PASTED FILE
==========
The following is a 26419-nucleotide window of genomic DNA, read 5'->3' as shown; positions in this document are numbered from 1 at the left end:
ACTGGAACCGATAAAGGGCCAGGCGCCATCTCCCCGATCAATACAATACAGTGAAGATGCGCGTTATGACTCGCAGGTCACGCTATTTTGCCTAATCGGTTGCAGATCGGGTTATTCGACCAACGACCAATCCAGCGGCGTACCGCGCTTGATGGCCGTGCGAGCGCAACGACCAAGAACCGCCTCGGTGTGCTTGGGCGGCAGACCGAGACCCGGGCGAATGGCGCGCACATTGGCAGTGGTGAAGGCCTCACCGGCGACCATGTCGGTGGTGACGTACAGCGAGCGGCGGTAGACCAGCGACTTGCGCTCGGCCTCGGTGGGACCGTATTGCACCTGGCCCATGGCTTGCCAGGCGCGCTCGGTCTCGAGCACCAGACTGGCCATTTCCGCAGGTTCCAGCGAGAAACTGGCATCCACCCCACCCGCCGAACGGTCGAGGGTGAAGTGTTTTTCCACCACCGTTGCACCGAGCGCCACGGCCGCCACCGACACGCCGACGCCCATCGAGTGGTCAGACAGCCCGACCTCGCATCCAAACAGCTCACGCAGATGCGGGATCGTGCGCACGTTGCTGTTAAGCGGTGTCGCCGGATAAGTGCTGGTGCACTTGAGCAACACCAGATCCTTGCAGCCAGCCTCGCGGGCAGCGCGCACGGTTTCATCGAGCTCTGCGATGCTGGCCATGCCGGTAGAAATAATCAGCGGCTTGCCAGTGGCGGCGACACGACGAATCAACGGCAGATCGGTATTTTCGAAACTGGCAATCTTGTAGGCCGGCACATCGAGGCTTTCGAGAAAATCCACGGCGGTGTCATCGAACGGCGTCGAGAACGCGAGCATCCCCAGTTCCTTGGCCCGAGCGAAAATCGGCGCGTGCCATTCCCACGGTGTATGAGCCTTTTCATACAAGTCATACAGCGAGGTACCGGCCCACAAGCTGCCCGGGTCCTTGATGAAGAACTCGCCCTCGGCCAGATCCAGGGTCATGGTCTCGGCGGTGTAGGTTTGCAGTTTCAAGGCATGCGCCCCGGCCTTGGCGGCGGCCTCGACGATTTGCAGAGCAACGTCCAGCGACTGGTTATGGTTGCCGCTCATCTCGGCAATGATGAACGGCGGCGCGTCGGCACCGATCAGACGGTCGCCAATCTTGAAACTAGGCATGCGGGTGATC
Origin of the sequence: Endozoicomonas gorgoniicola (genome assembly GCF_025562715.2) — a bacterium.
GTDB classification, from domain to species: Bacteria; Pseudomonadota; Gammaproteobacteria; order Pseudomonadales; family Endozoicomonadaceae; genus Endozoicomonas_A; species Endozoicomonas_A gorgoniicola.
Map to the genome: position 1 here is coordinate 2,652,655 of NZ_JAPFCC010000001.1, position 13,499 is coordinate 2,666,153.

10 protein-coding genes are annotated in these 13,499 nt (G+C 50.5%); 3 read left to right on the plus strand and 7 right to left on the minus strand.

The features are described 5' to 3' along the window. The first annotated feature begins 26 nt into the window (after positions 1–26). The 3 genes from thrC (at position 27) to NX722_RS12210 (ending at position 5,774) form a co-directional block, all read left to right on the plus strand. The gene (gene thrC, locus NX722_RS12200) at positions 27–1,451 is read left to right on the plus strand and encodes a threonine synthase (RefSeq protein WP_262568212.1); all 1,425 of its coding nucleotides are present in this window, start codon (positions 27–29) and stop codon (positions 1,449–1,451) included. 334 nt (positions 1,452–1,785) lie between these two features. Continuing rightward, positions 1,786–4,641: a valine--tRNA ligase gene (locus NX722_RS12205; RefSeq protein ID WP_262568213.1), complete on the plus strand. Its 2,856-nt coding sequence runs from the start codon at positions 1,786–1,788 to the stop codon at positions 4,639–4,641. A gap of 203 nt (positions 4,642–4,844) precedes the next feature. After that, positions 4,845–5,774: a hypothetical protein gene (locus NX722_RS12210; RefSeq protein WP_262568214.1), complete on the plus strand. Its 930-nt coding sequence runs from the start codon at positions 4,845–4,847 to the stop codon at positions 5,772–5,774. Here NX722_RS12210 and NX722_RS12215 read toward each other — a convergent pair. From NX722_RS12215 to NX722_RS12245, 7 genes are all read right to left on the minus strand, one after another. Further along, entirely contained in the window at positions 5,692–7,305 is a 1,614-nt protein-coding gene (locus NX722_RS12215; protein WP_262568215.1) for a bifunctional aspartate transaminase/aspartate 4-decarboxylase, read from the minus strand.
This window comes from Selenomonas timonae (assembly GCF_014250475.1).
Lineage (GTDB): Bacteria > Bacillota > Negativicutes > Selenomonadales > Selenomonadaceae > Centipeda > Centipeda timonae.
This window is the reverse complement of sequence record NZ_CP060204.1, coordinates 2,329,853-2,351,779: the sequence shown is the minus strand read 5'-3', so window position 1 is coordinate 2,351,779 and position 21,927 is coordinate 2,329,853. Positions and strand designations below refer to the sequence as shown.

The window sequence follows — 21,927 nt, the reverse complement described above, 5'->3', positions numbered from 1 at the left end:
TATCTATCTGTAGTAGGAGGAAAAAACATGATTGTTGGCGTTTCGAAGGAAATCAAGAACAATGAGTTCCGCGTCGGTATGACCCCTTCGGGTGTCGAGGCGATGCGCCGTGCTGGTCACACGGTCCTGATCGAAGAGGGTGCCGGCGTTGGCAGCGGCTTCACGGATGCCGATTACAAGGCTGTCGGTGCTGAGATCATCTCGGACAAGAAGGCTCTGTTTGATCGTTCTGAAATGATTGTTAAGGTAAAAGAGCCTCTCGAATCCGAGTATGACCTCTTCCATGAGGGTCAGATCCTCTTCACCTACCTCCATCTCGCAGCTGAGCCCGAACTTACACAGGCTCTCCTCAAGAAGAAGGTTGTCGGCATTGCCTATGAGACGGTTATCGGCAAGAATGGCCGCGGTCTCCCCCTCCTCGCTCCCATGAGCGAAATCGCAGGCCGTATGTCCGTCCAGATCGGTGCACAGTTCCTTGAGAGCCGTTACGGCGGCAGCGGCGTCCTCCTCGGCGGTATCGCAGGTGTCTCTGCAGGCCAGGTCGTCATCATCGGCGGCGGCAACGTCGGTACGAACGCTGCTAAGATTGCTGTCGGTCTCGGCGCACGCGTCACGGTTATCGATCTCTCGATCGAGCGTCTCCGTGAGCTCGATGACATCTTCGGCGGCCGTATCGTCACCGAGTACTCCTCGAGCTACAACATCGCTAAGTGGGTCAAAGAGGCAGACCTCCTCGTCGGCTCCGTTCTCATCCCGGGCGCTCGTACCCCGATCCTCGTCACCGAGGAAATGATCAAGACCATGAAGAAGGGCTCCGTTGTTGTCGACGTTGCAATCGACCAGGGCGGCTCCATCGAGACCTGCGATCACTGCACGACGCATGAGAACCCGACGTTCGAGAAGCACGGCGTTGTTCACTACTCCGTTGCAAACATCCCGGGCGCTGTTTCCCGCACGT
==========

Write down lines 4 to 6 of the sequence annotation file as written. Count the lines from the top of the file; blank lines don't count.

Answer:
GTDB classification, from domain to species: Bacteria; Pseudomonadota; Gammaproteobacteria; order Pseudomonadales; family Endozoicomonadaceae; genus Endozoicomonas_A; species Endozoicomonas_A gorgoniicola.
Map to the genome: position 1 here is coordinate 2,652,655 of NZ_JAPFCC010000001.1, position 13,499 is coordinate 2,666,153.

10 protein-coding genes are annotated in these 13,499 nt (G+C 50.5%); 3 read left to right on the plus strand and 7 right to left on the minus strand.